The Second Circuit Court of Appeals this week affirmed the dismissal of a legal challenge filed by a whistleblower against Siemens, holding that the anti-retaliation provisions of the Dodd-Frank Act do not extend to employees outside the United States, marking a second victory in the case for companies that face such claims.
As Compliance Week previously reported, Meng-Lin Liu, former group chief compliance officer for the healthcare division of a Chinese subsidiary of Siemens, filed the case in January 2013 alleging he was wrongfully terminated in 2010 after he raised concerns about potential violations of the company’s anti-graft internal controls.
Liu further raised concerns about a deal in North Korea that he believed also circumvented internal compliance procedures put into place after Siemen’s 2008 guilty plea with the Department of Justice over violations of the Foreign Corrupt Practices Act. Liu alleged that his termination was in violation of the anti-retaliation provisions under the Dodd-Frank Act.
In its defense, Siemens argued in its motion to dismiss that the anti-retaliation provisions under Dodd-Frank don’t extend to employees abroad. Liu also wasn't entitled to protection under Dodd-Frank, they argued, because he initially reported his concerns internally, rather than first to the Securities and Exchange Commission; it wasn't until 2011 that Liu reported any potential wrongdoing to the SEC.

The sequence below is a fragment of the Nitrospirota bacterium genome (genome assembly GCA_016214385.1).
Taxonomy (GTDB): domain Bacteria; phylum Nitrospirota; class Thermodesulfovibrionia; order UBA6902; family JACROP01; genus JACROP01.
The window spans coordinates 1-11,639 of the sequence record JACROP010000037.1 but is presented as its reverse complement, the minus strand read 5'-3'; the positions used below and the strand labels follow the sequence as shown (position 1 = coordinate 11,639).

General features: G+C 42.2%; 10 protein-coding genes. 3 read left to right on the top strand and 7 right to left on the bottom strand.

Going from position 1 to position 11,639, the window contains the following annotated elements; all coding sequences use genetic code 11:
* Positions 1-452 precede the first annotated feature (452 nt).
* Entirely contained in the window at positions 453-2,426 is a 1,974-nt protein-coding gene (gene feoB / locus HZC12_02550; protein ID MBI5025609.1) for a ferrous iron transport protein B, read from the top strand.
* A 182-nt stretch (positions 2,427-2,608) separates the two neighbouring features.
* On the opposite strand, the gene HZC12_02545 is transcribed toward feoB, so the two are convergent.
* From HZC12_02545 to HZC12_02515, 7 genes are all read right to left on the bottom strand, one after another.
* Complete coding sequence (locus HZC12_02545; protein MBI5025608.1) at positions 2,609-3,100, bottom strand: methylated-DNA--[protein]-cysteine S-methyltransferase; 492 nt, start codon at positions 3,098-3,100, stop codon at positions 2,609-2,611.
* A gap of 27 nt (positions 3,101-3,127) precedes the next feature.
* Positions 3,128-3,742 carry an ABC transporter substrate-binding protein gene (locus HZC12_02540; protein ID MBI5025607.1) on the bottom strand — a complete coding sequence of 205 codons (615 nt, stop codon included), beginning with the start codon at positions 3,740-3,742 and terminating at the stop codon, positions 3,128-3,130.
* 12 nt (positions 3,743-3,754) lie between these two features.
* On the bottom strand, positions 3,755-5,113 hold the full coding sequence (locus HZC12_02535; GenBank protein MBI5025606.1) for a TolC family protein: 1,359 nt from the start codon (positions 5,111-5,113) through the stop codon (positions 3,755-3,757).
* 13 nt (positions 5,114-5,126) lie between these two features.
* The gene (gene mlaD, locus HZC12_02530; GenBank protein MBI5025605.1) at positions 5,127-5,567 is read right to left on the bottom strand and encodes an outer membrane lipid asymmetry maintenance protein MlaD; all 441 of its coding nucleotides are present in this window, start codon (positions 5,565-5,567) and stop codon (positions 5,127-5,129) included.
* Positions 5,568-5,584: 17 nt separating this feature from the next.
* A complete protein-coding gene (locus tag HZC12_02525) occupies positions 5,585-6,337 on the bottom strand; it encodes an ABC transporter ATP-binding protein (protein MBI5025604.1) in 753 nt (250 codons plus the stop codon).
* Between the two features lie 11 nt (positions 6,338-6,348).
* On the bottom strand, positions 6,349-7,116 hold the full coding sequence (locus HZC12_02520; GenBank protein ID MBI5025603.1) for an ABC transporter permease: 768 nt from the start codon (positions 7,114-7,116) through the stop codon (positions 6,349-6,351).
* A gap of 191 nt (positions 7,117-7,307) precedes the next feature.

In an opinion issued in October 2013, Judge William Pauley of the U.S. District Court for the Southern District of New York, granted Siemens motion to dismiss. “There's simply no indication that Congress intended the anti-retaliation provision to apply extra-territorially,” Pauley wrote in his opinion.
On Aug. 14, 2014, the Second Circuit affirmed Pauley’s dismissal of Liu’s complaint. “Because a statute is presumed, in the absence of clear congressional intent to the contrary, to apply only domestically, and because there is no evidence that the anti-retaliation provision is intended to have extraterritorial reach, we conclude that that provision does not apply extra-territorially,” the opinion stated.
“We furthermore conclude that because Liu’s complaint alleges that he was a non-citizen employed abroad by a foreign company, and that all events allegedly giving rise to liability occurred outside the United States, applying the anti-retaliation provision to these facts would constitute an extraterritorial application of the statute,” the opinion stated.